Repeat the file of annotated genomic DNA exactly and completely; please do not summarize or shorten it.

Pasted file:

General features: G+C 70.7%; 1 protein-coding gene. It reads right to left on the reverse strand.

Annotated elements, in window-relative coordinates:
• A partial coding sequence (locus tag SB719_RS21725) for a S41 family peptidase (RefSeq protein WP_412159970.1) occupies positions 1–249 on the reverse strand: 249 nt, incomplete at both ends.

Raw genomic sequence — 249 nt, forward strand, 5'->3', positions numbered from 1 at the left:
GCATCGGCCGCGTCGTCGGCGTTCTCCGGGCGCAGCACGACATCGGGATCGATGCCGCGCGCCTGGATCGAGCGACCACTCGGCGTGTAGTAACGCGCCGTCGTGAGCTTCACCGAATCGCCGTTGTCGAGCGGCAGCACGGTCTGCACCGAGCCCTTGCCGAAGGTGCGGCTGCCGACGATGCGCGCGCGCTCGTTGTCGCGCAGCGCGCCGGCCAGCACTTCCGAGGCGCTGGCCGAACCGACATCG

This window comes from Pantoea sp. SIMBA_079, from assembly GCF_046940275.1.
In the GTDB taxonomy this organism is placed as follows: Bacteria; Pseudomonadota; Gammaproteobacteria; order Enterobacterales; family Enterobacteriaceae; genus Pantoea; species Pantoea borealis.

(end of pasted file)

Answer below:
General features: G+C 70.7%; 1 protein-coding gene. It reads right to left on the reverse strand.

Annotated elements, in window-relative coordinates:
• A partial coding sequence (locus tag SB719_RS21725) for a S41 family peptidase (RefSeq protein WP_412159970.1) occupies positions 1–249 on the reverse strand: 249 nt, incomplete at both ends.

Raw genomic sequence — 249 nt, forward strand, 5'->3', positions numbered from 1 at the left:
GCATCGGCCGCGTCGTCGGCGTTCTCCGGGCGCAGCACGACATCGGGATCGATGCCGCGCGCCTGGATCGAGCGACCACTCGGCGTGTAGTAACGCGCCGTCGTGAGCTTCACCGAATCGCCGTTGTCGAGCGGCAGCACGGTCTGCACCGAGCCCTTGCCGAAGGTGCGGCTGCCGACGATGCGCGCGCGCTCGTTGTCGCGCAGCGCGCCGGCCAGCACTTCCGAGGCGCTGGCCGAACCGACATCG

This window comes from Pantoea sp. SIMBA_079, from assembly GCF_046940275.1.
In the GTDB taxonomy this organism is placed as follows: Bacteria; Pseudomonadota; Gammaproteobacteria; order Enterobacterales; family Enterobacteriaceae; genus Pantoea; species Pantoea borealis.